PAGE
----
The most visually arresting is the RS Superior line of speakers. Like the original S-Series, the inner structure of these speakers is still based on Finnish birch engineered wood. Now, however, the outer skin consists of five thin layers of ash wood. The internal networks, damping, and drivers have also been revamped and upgraded. I was more than a little in love with the RS5’s ($32,000) clean visual appeal, particularly the combination of blonde birch and the metal grills.
So new that it’s not yet named was GamuT’s DAC. This was still in the prototype stage, but production is planned for December, and it will likely retail in the realm of $12,000. Also demoing for the first time ever were the Signature power cords ($2,500/each) and prototype leather-covered Reference speaker cables (likely retailing around $14k).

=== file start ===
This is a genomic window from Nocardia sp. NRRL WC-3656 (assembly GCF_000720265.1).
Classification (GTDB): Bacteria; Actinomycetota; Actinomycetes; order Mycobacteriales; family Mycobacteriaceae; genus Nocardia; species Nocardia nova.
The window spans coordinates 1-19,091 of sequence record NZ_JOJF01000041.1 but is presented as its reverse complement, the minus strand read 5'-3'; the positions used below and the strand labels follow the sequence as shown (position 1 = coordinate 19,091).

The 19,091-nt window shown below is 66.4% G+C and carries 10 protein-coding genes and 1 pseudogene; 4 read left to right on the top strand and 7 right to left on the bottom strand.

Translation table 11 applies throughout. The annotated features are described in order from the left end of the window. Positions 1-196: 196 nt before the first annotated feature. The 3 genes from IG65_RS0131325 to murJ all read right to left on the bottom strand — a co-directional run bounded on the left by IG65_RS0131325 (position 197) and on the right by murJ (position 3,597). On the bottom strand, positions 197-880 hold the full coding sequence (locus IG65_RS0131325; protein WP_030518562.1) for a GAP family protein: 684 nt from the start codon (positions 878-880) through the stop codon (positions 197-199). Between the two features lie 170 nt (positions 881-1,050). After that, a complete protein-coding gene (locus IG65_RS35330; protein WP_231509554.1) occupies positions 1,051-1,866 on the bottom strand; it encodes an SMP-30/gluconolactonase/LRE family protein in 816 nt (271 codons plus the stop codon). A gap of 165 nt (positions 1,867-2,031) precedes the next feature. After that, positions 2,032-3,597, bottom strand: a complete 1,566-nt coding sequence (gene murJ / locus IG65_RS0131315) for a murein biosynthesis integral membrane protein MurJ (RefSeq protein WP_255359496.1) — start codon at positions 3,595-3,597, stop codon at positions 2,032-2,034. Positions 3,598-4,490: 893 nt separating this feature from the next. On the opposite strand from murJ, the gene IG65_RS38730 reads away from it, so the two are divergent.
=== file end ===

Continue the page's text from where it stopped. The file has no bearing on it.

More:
Preamplification came from the less-brand-new, but no less exciting, D3i Dual Mono preamplifier ($8,000). This solid state preamp features a dual Mos-fet hybrid in- and output buffer and a separate power supply for each channel. It makes a good visual match with the M250i mono power amps ($13,000 each). The rest of the power cords were also from GamuT. Pear Audio Analogue provided the analog source, their gorgeous Kid Howard turntable from the new Pear Blue line ($2,850).
While I was visiting this room, I mainly listened to a digital recording from Shades of Blue. This was a live recording, and it definitely sounded it! The noises from the crowd during the performance were particularly well-expressed, the sound stage well-defined and the band alive. At one point, I thought that there was some kind of hum going on in the system, a ground loop or somesuch — only to realize that what I was hearing was actually a hum from the PA system in the recording. I thought the impact, clarity, and decay on the snare drum and cymbals was particularly impressive.
Independence seems to be treating GamuT well.